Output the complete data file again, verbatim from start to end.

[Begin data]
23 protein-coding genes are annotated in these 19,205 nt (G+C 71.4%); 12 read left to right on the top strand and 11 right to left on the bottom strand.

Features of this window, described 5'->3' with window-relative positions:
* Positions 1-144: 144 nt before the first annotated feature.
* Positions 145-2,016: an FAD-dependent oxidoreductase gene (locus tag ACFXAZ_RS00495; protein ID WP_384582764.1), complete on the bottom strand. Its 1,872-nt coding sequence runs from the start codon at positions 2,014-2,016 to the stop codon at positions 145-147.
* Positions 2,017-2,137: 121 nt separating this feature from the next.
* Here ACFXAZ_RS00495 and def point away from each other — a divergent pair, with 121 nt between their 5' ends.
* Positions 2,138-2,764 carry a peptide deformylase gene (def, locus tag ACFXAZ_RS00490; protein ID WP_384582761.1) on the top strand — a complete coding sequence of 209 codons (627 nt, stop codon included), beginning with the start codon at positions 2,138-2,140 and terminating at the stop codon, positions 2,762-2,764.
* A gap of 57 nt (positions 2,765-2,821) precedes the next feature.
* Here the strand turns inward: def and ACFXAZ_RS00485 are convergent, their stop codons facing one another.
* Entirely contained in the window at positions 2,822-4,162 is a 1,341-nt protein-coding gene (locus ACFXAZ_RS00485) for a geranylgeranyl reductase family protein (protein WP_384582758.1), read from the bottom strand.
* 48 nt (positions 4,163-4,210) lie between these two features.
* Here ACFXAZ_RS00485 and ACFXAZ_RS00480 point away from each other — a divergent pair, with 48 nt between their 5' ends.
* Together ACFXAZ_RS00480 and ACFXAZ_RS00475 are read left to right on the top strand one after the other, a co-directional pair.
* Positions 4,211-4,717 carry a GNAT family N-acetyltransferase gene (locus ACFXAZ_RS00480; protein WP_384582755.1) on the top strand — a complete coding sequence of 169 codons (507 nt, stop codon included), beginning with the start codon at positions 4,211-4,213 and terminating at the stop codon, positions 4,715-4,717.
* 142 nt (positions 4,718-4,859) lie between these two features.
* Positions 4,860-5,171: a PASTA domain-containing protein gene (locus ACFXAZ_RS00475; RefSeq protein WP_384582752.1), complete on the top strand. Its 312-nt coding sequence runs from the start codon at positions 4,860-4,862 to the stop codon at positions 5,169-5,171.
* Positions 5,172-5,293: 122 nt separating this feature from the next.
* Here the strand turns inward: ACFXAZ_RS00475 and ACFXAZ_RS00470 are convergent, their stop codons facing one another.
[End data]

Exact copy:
23 protein-coding genes are annotated in these 19,205 nt (G+C 71.4%); 12 read left to right on the top strand and 11 right to left on the bottom strand.

Features of this window, described 5'->3' with window-relative positions:
* Positions 1-144: 144 nt before the first annotated feature.
* Positions 145-2,016: an FAD-dependent oxidoreductase gene (locus tag ACFXAZ_RS00495; protein ID WP_384582764.1), complete on the bottom strand. Its 1,872-nt coding sequence runs from the start codon at positions 2,014-2,016 to the stop codon at positions 145-147.
* Positions 2,017-2,137: 121 nt separating this feature from the next.
* Here ACFXAZ_RS00495 and def point away from each other — a divergent pair, with 121 nt between their 5' ends.
* Positions 2,138-2,764 carry a peptide deformylase gene (def, locus tag ACFXAZ_RS00490; protein ID WP_384582761.1) on the top strand — a complete coding sequence of 209 codons (627 nt, stop codon included), beginning with the start codon at positions 2,138-2,140 and terminating at the stop codon, positions 2,762-2,764.
* A gap of 57 nt (positions 2,765-2,821) precedes the next feature.
* Here the strand turns inward: def and ACFXAZ_RS00485 are convergent, their stop codons facing one another.
* Entirely contained in the window at positions 2,822-4,162 is a 1,341-nt protein-coding gene (locus ACFXAZ_RS00485) for a geranylgeranyl reductase family protein (protein WP_384582758.1), read from the bottom strand.
* 48 nt (positions 4,163-4,210) lie between these two features.
* Here ACFXAZ_RS00485 and ACFXAZ_RS00480 point away from each other — a divergent pair, with 48 nt between their 5' ends.
* Together ACFXAZ_RS00480 and ACFXAZ_RS00475 are read left to right on the top strand one after the other, a co-directional pair.
* Positions 4,211-4,717 carry a GNAT family N-acetyltransferase gene (locus ACFXAZ_RS00480; protein WP_384582755.1) on the top strand — a complete coding sequence of 169 codons (507 nt, stop codon included), beginning with the start codon at positions 4,211-4,213 and terminating at the stop codon, positions 4,715-4,717.
* 142 nt (positions 4,718-4,859) lie between these two features.
* Positions 4,860-5,171: a PASTA domain-containing protein gene (locus ACFXAZ_RS00475; RefSeq protein WP_384582752.1), complete on the top strand. Its 312-nt coding sequence runs from the start codon at positions 4,860-4,862 to the stop codon at positions 5,169-5,171.
* Positions 5,172-5,293: 122 nt separating this feature from the next.
* Here the strand turns inward: ACFXAZ_RS00475 and ACFXAZ_RS00470 are convergent, their stop codons facing one another.